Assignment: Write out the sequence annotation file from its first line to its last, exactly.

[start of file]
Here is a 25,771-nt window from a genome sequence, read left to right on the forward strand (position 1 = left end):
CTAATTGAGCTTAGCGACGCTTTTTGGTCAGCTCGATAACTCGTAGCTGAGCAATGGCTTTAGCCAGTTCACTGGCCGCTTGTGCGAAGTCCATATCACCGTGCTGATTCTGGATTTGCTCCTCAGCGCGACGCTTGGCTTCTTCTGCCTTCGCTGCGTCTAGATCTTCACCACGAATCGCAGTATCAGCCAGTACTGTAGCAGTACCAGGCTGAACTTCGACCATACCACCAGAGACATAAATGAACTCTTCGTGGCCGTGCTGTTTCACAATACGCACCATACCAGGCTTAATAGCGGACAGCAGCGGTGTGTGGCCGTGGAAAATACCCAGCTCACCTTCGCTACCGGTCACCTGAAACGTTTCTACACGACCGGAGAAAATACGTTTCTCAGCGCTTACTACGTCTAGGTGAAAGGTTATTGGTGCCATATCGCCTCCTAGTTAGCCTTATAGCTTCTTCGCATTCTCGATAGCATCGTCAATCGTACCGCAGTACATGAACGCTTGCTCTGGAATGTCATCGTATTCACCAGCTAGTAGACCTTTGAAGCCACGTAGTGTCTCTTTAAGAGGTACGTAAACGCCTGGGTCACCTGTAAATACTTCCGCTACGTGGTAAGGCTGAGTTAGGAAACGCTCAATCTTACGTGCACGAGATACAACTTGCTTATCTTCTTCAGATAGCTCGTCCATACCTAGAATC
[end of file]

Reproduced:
Here is a 25,771-nt window from a genome sequence, read left to right on the forward strand (position 1 = left end):
CTAATTGAGCTTAGCGACGCTTTTTGGTCAGCTCGATAACTCGTAGCTGAGCAATGGCTTTAGCCAGTTCACTGGCCGCTTGTGCGAAGTCCATATCACCGTGCTGATTCTGGATTTGCTCCTCAGCGCGACGCTTGGCTTCTTCTGCCTTCGCTGCGTCTAGATCTTCACCACGAATCGCAGTATCAGCCAGTACTGTAGCAGTACCAGGCTGAACTTCGACCATACCACCAGAGACATAAATGAACTCTTCGTGGCCGTGCTGTTTCACAATACGCACCATACCAGGCTTAATAGCGGACAGCAGCGGTGTGTGGCCGTGGAAAATACCCAGCTCACCTTCGCTACCGGTCACCTGAAACGTTTCTACACGACCGGAGAAAATACGTTTCTCAGCGCTTACTACGTCTAGGTGAAAGGTTATTGGTGCCATATCGCCTCCTAGTTAGCCTTATAGCTTCTTCGCATTCTCGATAGCATCGTCAATCGTACCGCAGTACATGAACGCTTGCTCTGGAATGTCATCGTATTCACCAGCTAGTAGACCTTTGAAGCCACGTAGTGTCTCTTTAAGAGGTACGTAAACGCCTGGGTCACCTGTAAATACTTCCGCTACGTGGTAAGGCTGAGTTAGGAAACGCTCAATCTTACGTGCACGAGATACAACTTGCTTATCTTCTTCAGATAGCTCGTCCATACCTAGAATC